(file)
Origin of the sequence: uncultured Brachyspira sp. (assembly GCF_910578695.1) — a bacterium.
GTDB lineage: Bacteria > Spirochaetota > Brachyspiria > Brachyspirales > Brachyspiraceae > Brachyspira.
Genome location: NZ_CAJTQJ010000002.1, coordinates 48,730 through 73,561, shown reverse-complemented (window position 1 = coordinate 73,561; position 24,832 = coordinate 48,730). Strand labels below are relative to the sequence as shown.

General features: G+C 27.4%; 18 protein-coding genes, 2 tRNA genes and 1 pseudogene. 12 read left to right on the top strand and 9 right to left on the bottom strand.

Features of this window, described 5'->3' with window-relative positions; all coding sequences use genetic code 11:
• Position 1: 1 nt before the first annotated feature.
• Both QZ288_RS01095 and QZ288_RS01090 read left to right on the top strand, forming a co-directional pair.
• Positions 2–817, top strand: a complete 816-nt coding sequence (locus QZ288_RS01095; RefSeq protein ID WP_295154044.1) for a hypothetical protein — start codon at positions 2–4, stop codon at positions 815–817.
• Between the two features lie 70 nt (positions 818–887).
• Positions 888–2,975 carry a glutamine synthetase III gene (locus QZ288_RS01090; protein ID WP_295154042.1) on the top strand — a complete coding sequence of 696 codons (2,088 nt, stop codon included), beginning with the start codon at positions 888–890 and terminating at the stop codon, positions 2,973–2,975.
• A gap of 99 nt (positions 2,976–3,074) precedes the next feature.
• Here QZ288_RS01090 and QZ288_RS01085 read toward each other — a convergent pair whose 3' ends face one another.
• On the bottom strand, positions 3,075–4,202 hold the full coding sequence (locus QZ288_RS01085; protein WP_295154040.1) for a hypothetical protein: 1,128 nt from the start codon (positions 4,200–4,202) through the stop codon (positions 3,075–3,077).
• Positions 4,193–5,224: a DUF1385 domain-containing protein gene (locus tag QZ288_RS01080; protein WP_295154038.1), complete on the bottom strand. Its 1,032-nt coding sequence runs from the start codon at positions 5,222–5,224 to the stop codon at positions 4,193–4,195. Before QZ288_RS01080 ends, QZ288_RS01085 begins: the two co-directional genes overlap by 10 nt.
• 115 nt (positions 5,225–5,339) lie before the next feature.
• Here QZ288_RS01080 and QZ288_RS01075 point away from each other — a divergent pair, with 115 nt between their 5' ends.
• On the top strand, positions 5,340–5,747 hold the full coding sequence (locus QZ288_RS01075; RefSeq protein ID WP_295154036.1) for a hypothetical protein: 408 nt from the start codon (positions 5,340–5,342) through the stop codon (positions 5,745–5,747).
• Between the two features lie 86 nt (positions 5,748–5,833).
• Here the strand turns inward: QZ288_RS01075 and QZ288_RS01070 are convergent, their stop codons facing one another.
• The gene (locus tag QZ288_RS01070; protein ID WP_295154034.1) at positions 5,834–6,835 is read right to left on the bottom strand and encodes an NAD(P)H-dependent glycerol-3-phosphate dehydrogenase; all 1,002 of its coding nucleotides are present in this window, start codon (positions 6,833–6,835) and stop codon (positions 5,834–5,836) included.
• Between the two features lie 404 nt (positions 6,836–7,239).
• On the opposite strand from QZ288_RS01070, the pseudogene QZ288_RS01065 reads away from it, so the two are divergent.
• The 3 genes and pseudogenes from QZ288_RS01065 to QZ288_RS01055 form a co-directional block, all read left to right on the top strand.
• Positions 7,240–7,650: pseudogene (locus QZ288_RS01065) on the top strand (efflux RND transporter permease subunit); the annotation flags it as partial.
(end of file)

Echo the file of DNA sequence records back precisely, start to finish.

Origin of the sequence: uncultured Brachyspira sp. (assembly GCF_910578695.1) — a bacterium.
GTDB lineage: Bacteria > Spirochaetota > Brachyspiria > Brachyspirales > Brachyspiraceae > Brachyspira.
Genome location: NZ_CAJTQJ010000002.1, coordinates 48,730 through 73,561, shown reverse-complemented (window position 1 = coordinate 73,561; position 24,832 = coordinate 48,730). Strand labels below are relative to the sequence as shown.

General features: G+C 27.4%; 18 protein-coding genes, 2 tRNA genes and 1 pseudogene. 12 read left to right on the top strand and 9 right to left on the bottom strand.

Features of this window, described 5'->3' with window-relative positions; all coding sequences use genetic code 11:
• Position 1: 1 nt before the first annotated feature.
• Both QZ288_RS01095 and QZ288_RS01090 read left to right on the top strand, forming a co-directional pair.
• Positions 2–817, top strand: a complete 816-nt coding sequence (locus QZ288_RS01095; RefSeq protein ID WP_295154044.1) for a hypothetical protein — start codon at positions 2–4, stop codon at positions 815–817.
• Between the two features lie 70 nt (positions 818–887).
• Positions 888–2,975 carry a glutamine synthetase III gene (locus QZ288_RS01090; protein ID WP_295154042.1) on the top strand — a complete coding sequence of 696 codons (2,088 nt, stop codon included), beginning with the start codon at positions 888–890 and terminating at the stop codon, positions 2,973–2,975.
• A gap of 99 nt (positions 2,976–3,074) precedes the next feature.
• Here QZ288_RS01090 and QZ288_RS01085 read toward each other — a convergent pair whose 3' ends face one another.
• On the bottom strand, positions 3,075–4,202 hold the full coding sequence (locus QZ288_RS01085; protein WP_295154040.1) for a hypothetical protein: 1,128 nt from the start codon (positions 4,200–4,202) through the stop codon (positions 3,075–3,077).
• Positions 4,193–5,224: a DUF1385 domain-containing protein gene (locus tag QZ288_RS01080; protein WP_295154038.1), complete on the bottom strand. Its 1,032-nt coding sequence runs from the start codon at positions 5,222–5,224 to the stop codon at positions 4,193–4,195. Before QZ288_RS01080 ends, QZ288_RS01085 begins: the two co-directional genes overlap by 10 nt.
• 115 nt (positions 5,225–5,339) lie before the next feature.
• Here QZ288_RS01080 and QZ288_RS01075 point away from each other — a divergent pair, with 115 nt between their 5' ends.
• On the top strand, positions 5,340–5,747 hold the full coding sequence (locus QZ288_RS01075; RefSeq protein ID WP_295154036.1) for a hypothetical protein: 408 nt from the start codon (positions 5,340–5,342) through the stop codon (positions 5,745–5,747).
• Between the two features lie 86 nt (positions 5,748–5,833).
• Here the strand turns inward: QZ288_RS01075 and QZ288_RS01070 are convergent, their stop codons facing one another.
• The gene (locus tag QZ288_RS01070; protein ID WP_295154034.1) at positions 5,834–6,835 is read right to left on the bottom strand and encodes an NAD(P)H-dependent glycerol-3-phosphate dehydrogenase; all 1,002 of its coding nucleotides are present in this window, start codon (positions 6,833–6,835) and stop codon (positions 5,834–5,836) included.
• Between the two features lie 404 nt (positions 6,836–7,239).
• On the opposite strand from QZ288_RS01070, the pseudogene QZ288_RS01065 reads away from it, so the two are divergent.
• The 3 genes and pseudogenes from QZ288_RS01065 to QZ288_RS01055 form a co-directional block, all read left to right on the top strand.
• Positions 7,240–7,650: pseudogene (locus QZ288_RS01065) on the top strand (efflux RND transporter permease subunit); the annotation flags it as partial.